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Suppose that I'm either an owner or part owner (through shares) of Example Corporation. One day I get a phone call from Warren Buffett. He says that Berkshire Hathaway is interested in buying ExampleCorp.

I'm no dummy and I know that past performance is not a guarantee of future performance, and Warren has made mistakes in the past, but it seems to me that an offer from him indicates that he thinks my company is

  • profitable
  • well-run
  • likely to stick around for the long term

For the purposes of this question, assume he's right and ExampleCorp is all of those things. In that case, why would any owner want to sell a profitable, well-run business that's likely to be around to give returns well into the foreseeable future? Or, to phrase the question another way, why is it rational for Warren Buffett to continue to make offers to purchase companies when an offer from him is an indication that the company would be just fine without him?

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    Why does anyone sell a company? Because the price was right. "A Record $2.5 Trillion in Mergers Were Announced in the First Half of 2018" nytimes.com/2018/07/03/business/dealbook/… – Bob Baerker Aug 19 '18 at 13:04
  • Because he wants to pay you twenty years of returns right now? – user253751 Sep 17 at 11:21
  • The board of directors and 51% of the voting shares agree to the terms, so you as a retail investor are committed too. – user662852 Sep 17 at 11:51
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Let's say you are offered ten million dollars.

You have the choice between taking ten million dollars, and spend the rest of your life on some lovely beach.

Or you can keep working hard until your company is worth twenty million dollars. You could still go to a lovely beach, but you missed many years of beach life, and you are now old and exhausted.

Which one do you choose?

(I know a young man who lives in Malta now with his lovely wife, and who has about £60 million to spend. He's a lovely guy, quite normal except that he has lot of cash. Why would he go on working? )

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    Because he enjoys it? Personally, I can handle a week (maybe two if there's good surfing or snorkling), laying around on a beach before the boredom gets to me. – jamesqf Aug 19 '18 at 17:10
  • Down vote. When BH purchased a privately owned business, they did so leaving existing management in place. No time to rest on the beach. – Pete B. Aug 20 '18 at 10:45
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    Even if you enjoy working, you might want to work on something else. The excitement for you may have been starting a new company from scratch. Once it is (mostly) stable, you sell out (no negative connotation intended) to someone else to manage, and move on to a new idea. – chepner Sep 17 at 12:28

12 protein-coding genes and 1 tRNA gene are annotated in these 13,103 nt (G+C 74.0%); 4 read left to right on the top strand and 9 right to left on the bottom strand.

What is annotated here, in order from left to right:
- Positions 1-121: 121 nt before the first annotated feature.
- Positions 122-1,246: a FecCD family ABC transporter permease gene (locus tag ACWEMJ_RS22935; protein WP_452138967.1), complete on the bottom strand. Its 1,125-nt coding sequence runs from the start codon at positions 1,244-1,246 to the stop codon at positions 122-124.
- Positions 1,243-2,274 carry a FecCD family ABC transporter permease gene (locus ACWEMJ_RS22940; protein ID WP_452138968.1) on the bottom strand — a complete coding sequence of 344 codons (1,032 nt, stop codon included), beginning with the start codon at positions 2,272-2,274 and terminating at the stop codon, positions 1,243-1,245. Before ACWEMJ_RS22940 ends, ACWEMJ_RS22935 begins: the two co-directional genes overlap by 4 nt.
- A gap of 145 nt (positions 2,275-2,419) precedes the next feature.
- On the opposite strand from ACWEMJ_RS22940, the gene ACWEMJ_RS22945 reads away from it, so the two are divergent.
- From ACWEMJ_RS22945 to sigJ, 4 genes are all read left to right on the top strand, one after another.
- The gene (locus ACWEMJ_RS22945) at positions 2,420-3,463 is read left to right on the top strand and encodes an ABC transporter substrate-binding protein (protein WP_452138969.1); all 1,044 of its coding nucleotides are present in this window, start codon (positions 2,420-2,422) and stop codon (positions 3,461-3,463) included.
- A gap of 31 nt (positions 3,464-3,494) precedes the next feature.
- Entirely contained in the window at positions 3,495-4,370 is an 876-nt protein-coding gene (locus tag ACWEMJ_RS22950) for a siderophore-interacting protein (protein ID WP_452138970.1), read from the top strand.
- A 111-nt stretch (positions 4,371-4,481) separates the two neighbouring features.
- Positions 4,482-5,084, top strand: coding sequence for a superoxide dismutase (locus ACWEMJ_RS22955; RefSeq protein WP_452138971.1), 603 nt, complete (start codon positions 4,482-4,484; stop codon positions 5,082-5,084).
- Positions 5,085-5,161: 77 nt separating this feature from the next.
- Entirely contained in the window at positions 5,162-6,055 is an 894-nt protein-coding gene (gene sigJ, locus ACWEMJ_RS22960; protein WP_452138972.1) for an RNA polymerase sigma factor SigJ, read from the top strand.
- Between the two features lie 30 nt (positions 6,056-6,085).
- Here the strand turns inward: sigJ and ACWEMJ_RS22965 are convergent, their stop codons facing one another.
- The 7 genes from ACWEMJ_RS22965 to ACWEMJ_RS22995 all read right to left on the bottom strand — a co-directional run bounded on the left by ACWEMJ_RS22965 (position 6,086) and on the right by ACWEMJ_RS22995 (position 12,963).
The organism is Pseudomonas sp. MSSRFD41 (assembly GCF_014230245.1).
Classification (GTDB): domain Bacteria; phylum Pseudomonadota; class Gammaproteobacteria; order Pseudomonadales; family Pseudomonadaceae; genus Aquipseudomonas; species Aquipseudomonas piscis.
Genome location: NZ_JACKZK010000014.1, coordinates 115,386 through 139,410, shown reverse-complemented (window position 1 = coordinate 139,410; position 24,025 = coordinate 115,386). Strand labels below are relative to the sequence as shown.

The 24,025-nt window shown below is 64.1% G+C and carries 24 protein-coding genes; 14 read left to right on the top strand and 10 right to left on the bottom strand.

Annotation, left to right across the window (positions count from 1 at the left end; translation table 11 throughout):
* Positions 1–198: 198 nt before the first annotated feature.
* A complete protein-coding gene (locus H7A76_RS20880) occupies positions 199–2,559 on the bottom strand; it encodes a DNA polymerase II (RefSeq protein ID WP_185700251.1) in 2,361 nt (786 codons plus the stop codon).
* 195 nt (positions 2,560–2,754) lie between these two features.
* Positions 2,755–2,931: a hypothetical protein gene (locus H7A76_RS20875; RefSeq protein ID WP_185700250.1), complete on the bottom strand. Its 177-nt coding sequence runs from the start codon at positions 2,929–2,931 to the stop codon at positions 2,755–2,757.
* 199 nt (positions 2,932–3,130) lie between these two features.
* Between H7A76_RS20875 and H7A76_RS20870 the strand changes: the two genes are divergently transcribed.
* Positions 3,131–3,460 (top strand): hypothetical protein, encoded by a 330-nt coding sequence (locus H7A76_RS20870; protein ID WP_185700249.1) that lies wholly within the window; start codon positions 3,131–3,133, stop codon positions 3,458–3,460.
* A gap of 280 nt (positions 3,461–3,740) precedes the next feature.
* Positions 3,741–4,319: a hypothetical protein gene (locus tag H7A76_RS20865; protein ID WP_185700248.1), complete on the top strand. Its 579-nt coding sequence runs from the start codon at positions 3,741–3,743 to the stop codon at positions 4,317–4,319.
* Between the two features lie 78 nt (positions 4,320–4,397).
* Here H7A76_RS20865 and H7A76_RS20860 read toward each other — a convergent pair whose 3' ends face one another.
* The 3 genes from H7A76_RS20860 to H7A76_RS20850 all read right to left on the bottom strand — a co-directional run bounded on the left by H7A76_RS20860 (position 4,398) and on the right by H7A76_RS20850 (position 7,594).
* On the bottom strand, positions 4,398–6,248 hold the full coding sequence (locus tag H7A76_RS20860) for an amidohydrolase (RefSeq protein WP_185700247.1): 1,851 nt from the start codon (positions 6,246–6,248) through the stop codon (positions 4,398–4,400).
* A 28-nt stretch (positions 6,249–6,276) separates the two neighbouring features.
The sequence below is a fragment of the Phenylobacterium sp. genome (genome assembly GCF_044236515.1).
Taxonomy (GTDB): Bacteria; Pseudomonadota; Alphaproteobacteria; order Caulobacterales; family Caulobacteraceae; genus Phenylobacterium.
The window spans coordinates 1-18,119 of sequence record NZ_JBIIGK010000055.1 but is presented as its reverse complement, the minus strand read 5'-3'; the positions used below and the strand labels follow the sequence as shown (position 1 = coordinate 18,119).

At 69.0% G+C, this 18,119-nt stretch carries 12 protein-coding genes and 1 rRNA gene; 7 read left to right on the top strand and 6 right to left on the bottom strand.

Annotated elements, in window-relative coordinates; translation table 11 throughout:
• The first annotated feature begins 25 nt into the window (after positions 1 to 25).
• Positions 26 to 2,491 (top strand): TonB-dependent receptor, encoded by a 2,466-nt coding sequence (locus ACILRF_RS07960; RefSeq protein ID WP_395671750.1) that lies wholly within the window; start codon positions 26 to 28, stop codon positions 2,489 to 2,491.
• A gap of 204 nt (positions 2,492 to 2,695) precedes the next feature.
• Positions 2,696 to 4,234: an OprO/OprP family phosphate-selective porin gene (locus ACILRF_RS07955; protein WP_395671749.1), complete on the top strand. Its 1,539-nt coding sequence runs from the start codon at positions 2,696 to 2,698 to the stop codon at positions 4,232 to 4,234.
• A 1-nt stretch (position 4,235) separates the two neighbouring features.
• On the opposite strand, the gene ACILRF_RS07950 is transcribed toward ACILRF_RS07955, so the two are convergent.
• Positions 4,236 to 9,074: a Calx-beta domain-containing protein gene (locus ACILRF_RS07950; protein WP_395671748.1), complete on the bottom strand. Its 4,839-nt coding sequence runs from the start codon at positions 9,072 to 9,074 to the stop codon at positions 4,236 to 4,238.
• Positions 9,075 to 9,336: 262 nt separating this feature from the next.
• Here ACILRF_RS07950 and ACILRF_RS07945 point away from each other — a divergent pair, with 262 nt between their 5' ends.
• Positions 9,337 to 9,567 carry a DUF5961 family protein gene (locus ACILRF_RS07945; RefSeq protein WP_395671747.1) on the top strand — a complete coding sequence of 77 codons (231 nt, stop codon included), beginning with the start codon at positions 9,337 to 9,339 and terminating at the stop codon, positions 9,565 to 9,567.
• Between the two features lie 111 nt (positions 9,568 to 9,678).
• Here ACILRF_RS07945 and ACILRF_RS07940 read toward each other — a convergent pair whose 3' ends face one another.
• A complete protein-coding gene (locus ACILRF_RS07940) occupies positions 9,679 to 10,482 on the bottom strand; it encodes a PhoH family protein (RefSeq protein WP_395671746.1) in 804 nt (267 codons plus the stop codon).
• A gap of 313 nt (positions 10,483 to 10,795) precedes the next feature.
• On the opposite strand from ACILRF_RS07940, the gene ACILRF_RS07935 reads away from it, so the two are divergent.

• Existing management usually does not have to commit to staying indefinitely. Six months to a year seems a common period before checking out. – chepner Sep 17 at 12:29
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You are assuming too many things.

Quite a few well run companies due to various factors are in liquidity crisis. If not resolved, they would go bankrupt. So they approach Warren and quite a few Private equity firms. A deal is made.

Most of Warren investment are also through regular purchase on stock market via block deals.

In the example you have quoted, if the company doesn't need additional capital, it will not sell. If it needs additional capital it will consider the offer.

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    Or, they may not be in crisis, and about to go bankrupt, but – although they've got a good model/market and are well run – they aren't going to become "big time" without a significant injection of cash. Buffet / private equity is one source of such capital. – TripeHound Aug 20 '18 at 7:14
  • @TripeHound Agree. I implied it in last paragraph. Thanks for putting it explicit – Dheer Aug 20 '18 at 16:35
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There could be 101 different reasons why someone would sell out their company. Some examples I have heard Buffett say over the years include:

  1. It is a private family owned company, and the company doesn't have anyone in the family who wants/ is willing to take over once the current leader passes away. So they sell it, take the profit, invest in something passive for the family. Instead of selling out to their competitor.

  2. Being a C level executive of a publicly traded company is a giant pain. You have to spend a lot of time justifying everything you do, raising capital, watching what you say etc. When you get bought out by Berkshire, Warren tends to be easier to deal with then a lot public investors. Warren is also notorious for staying out of your hair until he sees something that he doesn't like. You have more time to focus on the business, even if you own less of the company.